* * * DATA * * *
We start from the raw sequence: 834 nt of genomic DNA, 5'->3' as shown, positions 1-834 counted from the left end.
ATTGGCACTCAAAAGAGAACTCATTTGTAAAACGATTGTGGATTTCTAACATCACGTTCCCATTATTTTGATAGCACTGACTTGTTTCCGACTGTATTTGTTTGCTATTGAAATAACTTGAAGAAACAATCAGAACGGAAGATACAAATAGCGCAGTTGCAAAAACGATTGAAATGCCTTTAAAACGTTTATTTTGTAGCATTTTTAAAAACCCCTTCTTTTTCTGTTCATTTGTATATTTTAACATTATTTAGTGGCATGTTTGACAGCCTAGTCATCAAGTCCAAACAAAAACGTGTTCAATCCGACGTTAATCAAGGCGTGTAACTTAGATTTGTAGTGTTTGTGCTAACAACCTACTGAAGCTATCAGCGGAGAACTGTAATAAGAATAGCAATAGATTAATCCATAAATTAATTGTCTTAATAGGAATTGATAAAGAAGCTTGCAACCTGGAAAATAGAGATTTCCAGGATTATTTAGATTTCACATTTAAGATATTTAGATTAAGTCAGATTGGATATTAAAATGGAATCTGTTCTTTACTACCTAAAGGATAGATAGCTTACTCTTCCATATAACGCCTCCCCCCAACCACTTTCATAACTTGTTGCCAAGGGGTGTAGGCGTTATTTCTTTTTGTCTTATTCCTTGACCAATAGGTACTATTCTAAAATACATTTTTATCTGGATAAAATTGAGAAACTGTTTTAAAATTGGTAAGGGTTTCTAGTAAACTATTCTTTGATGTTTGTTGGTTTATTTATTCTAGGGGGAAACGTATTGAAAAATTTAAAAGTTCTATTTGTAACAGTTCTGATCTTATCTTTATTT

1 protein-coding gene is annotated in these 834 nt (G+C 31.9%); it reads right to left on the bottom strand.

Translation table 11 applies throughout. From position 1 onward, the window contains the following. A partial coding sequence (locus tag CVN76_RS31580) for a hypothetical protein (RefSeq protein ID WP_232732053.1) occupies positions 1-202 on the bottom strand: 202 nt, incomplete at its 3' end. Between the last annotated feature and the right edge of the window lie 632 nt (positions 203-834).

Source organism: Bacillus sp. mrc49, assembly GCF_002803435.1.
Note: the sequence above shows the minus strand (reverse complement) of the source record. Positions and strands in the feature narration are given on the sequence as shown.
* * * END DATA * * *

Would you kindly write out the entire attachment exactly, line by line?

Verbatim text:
We start from the raw sequence: 834 nt of genomic DNA, 5'->3' as shown, positions 1-834 counted from the left end.
ATTGGCACTCAAAAGAGAACTCATTTGTAAAACGATTGTGGATTTCTAACATCACGTTCCCATTATTTTGATAGCACTGACTTGTTTCCGACTGTATTTGTTTGCTATTGAAATAACTTGAAGAAACAATCAGAACGGAAGATACAAATAGCGCAGTTGCAAAAACGATTGAAATGCCTTTAAAACGTTTATTTTGTAGCATTTTTAAAAACCCCTTCTTTTTCTGTTCATTTGTATATTTTAACATTATTTAGTGGCATGTTTGACAGCCTAGTCATCAAGTCCAAACAAAAACGTGTTCAATCCGACGTTAATCAAGGCGTGTAACTTAGATTTGTAGTGTTTGTGCTAACAACCTACTGAAGCTATCAGCGGAGAACTGTAATAAGAATAGCAATAGATTAATCCATAAATTAATTGTCTTAATAGGAATTGATAAAGAAGCTTGCAACCTGGAAAATAGAGATTTCCAGGATTATTTAGATTTCACATTTAAGATATTTAGATTAAGTCAGATTGGATATTAAAATGGAATCTGTTCTTTACTACCTAAAGGATAGATAGCTTACTCTTCCATATAACGCCTCCCCCCAACCACTTTCATAACTTGTTGCCAAGGGGTGTAGGCGTTATTTCTTTTTGTCTTATTCCTTGACCAATAGGTACTATTCTAAAATACATTTTTATCTGGATAAAATTGAGAAACTGTTTTAAAATTGGTAAGGGTTTCTAGTAAACTATTCTTTGATGTTTGTTGGTTTATTTATTCTAGGGGGAAACGTATTGAAAAATTTAAAAGTTCTATTTGTAACAGTTCTGATCTTATCTTTATTT

1 protein-coding gene is annotated in these 834 nt (G+C 31.9%); it reads right to left on the bottom strand.

Translation table 11 applies throughout. From position 1 onward, the window contains the following. A partial coding sequence (locus tag CVN76_RS31580) for a hypothetical protein (RefSeq protein ID WP_232732053.1) occupies positions 1-202 on the bottom strand: 202 nt, incomplete at its 3' end. Between the last annotated feature and the right edge of the window lie 632 nt (positions 203-834).

Source organism: Bacillus sp. mrc49, assembly GCF_002803435.1.
Note: the sequence above shows the minus strand (reverse complement) of the source record. Positions and strands in the feature narration are given on the sequence as shown.